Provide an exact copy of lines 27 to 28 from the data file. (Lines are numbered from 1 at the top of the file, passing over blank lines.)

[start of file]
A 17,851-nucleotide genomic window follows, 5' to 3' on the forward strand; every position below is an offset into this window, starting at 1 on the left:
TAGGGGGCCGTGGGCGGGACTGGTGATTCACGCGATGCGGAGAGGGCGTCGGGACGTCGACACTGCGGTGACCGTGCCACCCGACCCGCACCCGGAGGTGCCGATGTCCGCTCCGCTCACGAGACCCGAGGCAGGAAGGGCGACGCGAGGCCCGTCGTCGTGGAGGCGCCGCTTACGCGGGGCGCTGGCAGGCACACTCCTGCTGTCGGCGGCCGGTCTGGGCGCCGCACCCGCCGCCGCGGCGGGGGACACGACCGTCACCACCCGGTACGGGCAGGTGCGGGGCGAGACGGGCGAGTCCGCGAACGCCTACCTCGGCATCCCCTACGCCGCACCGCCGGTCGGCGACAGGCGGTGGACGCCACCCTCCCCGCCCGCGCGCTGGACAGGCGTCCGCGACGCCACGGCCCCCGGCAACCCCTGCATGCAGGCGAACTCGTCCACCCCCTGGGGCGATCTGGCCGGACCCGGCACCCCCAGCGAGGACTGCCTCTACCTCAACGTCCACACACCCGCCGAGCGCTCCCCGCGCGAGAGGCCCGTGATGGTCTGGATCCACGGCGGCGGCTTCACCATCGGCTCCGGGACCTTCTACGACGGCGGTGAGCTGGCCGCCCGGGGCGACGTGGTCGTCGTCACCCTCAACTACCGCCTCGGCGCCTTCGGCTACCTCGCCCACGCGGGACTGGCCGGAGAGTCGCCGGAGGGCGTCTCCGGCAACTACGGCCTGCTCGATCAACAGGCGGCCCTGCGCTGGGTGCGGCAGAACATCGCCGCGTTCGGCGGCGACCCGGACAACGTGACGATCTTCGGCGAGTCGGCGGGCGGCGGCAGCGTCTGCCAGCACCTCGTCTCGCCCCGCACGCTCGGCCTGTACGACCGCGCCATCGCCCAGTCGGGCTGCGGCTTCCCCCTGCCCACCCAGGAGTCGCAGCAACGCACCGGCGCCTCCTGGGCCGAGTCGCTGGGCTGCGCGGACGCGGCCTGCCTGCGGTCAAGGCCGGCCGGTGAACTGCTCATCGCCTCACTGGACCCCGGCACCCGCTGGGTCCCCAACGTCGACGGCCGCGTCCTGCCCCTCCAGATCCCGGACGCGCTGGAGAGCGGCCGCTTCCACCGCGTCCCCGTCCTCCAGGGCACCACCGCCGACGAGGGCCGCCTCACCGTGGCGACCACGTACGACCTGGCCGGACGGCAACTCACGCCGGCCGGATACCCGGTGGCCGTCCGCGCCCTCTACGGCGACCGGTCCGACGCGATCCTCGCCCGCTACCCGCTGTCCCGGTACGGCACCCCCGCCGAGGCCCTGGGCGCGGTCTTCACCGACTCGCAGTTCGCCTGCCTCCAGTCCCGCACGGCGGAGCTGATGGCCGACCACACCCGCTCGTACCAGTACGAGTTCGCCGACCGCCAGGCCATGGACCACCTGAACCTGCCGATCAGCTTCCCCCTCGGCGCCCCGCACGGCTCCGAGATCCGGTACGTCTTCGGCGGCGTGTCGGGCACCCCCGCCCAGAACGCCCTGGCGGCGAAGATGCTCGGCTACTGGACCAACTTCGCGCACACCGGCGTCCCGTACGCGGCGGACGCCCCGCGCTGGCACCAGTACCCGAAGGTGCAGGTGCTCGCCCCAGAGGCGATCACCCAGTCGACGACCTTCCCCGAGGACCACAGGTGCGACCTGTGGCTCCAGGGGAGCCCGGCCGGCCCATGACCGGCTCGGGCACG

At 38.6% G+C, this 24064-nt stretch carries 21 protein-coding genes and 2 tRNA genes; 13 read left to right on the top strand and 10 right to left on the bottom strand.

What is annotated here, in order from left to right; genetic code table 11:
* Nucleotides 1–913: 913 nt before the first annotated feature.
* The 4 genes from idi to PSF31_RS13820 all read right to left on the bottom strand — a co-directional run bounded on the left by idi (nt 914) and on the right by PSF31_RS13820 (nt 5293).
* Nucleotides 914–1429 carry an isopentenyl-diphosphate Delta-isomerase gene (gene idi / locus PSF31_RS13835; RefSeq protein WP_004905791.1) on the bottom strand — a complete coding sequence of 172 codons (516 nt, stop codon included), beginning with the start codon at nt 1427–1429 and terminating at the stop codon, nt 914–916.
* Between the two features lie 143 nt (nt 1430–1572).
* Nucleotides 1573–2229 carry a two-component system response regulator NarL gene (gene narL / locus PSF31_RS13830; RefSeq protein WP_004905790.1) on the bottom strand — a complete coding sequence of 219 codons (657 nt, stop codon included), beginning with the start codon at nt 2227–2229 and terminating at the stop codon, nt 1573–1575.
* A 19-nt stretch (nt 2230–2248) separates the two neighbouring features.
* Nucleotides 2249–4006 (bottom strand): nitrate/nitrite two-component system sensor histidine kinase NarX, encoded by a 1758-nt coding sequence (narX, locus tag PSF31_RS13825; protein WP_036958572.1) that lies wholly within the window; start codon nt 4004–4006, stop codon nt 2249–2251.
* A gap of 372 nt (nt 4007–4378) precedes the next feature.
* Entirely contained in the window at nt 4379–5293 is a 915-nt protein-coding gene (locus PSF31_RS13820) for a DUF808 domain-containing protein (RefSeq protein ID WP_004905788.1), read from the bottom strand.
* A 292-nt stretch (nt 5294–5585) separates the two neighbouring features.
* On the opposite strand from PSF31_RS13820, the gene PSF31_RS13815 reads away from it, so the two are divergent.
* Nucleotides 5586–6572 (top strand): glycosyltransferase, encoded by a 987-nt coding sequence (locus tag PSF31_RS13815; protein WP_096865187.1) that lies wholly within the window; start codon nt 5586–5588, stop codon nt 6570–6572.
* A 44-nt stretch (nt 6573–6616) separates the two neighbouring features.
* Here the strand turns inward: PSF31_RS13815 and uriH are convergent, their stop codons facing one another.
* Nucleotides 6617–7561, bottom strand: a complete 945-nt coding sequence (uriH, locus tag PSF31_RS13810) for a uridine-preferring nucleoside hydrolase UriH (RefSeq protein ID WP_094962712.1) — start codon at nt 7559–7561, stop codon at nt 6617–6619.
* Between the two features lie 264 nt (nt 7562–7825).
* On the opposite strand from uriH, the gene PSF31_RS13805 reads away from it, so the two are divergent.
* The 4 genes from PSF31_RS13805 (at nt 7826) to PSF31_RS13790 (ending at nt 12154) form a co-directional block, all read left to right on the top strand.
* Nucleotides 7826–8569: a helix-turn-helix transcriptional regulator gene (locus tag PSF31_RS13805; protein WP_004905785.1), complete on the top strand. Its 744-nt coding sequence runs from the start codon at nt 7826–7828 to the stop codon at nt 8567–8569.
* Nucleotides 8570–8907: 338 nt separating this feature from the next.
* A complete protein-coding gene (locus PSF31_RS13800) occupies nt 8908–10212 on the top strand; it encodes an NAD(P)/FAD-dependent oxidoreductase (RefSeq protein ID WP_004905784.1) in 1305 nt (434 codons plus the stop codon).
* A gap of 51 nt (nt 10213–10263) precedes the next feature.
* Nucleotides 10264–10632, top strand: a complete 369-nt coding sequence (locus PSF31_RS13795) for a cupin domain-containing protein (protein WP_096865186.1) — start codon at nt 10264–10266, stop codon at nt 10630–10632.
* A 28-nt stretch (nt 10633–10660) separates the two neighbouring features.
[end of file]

* Nucleotides 10264–10632, top strand: a complete 369-nt coding sequence (locus PSF31_RS13795) for a cupin domain-containing protein (protein WP_096865186.1) — start codon at nt 10264–10266, stop codon at nt 10630–10632.
* A 28-nt stretch (nt 10633–10660) separates the two neighbouring features.